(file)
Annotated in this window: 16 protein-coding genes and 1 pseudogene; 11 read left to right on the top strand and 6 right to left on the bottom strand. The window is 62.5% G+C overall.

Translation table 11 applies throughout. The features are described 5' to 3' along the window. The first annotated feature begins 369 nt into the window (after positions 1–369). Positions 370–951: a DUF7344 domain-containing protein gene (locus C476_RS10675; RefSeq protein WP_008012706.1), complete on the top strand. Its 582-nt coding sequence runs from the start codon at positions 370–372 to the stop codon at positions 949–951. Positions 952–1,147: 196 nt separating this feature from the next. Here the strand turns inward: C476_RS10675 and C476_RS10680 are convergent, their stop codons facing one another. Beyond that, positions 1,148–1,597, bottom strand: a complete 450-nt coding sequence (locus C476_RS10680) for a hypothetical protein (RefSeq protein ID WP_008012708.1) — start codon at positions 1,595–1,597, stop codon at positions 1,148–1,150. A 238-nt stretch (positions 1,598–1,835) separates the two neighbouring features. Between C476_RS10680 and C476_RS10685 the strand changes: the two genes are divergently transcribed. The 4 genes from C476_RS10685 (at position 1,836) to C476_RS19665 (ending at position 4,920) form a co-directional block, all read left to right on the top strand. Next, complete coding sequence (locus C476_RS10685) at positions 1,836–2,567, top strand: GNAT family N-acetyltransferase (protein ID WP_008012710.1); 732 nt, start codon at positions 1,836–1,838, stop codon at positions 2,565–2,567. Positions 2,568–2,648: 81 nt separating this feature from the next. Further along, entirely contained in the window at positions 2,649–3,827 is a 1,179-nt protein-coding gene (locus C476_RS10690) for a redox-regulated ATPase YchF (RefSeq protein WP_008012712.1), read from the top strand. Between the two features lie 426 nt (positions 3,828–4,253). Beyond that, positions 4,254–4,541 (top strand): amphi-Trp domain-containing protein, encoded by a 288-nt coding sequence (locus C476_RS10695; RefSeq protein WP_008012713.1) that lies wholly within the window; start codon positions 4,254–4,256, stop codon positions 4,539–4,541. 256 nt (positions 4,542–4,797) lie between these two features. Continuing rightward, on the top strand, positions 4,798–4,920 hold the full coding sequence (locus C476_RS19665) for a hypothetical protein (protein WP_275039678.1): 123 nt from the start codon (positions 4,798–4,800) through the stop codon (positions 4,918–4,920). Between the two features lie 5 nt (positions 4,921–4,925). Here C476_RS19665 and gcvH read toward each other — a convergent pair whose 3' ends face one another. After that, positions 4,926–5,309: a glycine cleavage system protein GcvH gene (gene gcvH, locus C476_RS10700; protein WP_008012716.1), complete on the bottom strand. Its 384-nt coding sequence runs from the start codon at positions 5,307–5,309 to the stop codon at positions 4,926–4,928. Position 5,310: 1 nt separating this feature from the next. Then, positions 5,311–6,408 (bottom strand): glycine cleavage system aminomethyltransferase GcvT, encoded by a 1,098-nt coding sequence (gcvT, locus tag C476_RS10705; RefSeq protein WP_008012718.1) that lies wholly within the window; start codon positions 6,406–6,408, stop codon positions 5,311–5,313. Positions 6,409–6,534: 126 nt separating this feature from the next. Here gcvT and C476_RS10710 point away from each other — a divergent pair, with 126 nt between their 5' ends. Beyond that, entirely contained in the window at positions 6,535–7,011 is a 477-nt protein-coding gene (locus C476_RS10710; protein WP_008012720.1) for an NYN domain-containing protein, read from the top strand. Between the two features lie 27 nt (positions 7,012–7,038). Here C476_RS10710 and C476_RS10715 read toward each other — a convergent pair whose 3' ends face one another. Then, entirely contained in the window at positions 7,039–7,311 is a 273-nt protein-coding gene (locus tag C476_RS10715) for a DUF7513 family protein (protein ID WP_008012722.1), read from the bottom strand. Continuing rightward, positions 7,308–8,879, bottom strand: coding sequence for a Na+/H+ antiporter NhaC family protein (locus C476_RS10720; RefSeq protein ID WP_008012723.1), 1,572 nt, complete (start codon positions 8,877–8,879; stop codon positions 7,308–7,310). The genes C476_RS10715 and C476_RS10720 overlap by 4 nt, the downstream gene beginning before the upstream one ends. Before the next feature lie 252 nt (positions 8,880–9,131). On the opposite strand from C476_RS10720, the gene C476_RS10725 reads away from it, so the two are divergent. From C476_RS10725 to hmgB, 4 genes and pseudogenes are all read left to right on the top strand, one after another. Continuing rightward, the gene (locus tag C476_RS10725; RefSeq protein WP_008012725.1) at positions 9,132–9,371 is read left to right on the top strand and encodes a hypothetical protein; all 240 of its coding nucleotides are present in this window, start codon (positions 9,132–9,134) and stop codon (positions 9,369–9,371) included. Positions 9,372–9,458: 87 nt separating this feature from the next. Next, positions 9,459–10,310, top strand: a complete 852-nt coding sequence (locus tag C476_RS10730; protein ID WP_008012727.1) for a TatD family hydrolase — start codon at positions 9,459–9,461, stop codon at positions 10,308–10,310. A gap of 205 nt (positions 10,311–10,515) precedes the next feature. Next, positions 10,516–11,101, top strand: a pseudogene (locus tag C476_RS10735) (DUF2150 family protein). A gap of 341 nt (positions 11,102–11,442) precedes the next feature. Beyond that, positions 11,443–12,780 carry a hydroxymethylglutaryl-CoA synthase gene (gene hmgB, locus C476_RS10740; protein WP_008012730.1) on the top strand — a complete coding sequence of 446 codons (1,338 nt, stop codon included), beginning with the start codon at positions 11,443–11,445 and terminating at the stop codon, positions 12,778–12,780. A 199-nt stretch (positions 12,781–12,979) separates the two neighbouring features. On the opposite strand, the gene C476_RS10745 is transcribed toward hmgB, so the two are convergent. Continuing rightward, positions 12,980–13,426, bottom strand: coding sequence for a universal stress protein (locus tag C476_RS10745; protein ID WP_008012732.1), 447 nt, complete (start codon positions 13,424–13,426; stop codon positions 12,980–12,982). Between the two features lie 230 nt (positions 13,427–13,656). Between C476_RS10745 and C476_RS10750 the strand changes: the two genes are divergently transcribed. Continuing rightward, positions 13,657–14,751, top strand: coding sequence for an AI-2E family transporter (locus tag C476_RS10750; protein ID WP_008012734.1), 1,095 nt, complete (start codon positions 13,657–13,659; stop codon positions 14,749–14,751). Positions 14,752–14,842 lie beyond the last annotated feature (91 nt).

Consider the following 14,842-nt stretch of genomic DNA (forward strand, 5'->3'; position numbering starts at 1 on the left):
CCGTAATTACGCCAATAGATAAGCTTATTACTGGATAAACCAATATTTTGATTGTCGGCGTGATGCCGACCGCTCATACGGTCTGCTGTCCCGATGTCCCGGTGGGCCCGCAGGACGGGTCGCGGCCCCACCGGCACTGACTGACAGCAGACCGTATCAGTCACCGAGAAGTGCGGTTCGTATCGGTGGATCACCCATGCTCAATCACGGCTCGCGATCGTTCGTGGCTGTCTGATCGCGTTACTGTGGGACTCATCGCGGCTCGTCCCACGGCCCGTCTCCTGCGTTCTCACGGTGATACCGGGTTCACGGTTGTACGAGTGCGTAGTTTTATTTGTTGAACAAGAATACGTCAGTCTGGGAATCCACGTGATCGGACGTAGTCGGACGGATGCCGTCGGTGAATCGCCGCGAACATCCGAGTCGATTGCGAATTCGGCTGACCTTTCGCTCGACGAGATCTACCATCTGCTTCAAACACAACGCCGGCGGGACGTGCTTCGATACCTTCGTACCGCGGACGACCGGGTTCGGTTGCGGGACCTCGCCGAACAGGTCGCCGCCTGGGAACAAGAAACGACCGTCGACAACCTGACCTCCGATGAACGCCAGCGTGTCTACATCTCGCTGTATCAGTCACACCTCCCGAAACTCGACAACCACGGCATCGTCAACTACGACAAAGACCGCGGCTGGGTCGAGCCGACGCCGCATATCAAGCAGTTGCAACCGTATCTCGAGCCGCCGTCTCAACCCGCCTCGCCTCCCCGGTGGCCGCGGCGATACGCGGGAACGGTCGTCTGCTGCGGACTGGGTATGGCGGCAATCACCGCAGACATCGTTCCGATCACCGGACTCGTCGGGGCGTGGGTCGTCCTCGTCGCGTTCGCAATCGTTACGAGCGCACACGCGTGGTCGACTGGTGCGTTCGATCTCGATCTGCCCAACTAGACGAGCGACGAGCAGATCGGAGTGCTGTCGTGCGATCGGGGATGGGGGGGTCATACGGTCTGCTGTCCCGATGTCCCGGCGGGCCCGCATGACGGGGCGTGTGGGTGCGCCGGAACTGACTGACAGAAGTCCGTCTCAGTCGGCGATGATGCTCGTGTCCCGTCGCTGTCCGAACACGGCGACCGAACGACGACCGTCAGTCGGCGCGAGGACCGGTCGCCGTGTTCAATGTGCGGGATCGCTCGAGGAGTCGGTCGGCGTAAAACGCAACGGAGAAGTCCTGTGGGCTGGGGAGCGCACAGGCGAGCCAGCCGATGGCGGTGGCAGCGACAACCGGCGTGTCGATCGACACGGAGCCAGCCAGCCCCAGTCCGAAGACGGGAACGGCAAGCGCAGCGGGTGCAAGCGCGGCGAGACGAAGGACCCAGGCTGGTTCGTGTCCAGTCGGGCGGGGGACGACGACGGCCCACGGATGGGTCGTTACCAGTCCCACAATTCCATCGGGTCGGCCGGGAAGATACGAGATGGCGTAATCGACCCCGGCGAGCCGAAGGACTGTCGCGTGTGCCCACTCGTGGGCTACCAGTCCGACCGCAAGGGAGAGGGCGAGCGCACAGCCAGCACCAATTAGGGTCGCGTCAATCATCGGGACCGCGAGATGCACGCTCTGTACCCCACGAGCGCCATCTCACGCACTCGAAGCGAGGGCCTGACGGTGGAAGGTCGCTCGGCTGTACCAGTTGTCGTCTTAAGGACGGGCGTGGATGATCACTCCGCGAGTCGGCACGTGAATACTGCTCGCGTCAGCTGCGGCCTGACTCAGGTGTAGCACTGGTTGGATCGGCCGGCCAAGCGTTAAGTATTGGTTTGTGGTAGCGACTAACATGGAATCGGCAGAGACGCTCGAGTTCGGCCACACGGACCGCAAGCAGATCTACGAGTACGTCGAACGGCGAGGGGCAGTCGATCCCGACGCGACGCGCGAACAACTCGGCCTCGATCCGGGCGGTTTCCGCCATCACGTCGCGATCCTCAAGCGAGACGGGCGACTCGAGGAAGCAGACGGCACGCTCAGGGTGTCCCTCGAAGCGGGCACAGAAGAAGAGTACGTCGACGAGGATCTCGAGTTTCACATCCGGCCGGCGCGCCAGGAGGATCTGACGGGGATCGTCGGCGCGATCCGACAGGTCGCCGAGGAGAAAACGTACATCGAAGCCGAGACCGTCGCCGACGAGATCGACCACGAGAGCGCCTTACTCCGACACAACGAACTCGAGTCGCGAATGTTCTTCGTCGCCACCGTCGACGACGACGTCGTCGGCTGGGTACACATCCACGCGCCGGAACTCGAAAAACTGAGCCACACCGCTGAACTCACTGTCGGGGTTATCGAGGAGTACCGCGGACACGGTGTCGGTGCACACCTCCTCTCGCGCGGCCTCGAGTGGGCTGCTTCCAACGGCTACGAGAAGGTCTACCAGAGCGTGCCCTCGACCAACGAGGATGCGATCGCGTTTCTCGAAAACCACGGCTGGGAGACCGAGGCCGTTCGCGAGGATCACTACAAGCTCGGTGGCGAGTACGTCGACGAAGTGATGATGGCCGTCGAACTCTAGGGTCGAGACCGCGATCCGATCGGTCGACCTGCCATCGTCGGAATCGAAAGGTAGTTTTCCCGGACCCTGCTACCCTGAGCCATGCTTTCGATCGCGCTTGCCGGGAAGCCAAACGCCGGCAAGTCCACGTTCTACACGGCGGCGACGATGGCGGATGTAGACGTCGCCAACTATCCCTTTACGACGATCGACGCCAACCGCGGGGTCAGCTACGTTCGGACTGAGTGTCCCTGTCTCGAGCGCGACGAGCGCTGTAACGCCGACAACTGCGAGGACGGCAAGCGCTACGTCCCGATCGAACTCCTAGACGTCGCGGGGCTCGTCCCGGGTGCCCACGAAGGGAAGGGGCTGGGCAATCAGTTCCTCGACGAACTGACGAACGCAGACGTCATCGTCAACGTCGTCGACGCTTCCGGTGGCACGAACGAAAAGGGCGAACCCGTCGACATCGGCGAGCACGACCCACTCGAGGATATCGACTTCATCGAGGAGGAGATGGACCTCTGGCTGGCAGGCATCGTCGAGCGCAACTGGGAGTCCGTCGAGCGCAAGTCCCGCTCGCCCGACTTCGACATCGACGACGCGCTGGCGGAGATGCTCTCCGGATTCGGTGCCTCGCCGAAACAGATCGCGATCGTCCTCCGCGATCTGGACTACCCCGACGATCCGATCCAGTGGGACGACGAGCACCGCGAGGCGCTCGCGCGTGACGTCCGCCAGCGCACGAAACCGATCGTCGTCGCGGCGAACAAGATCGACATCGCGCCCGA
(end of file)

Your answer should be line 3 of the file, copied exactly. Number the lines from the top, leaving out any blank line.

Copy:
Consider the following 14,842-nt stretch of genomic DNA (forward strand, 5'->3'; position numbering starts at 1 on the left):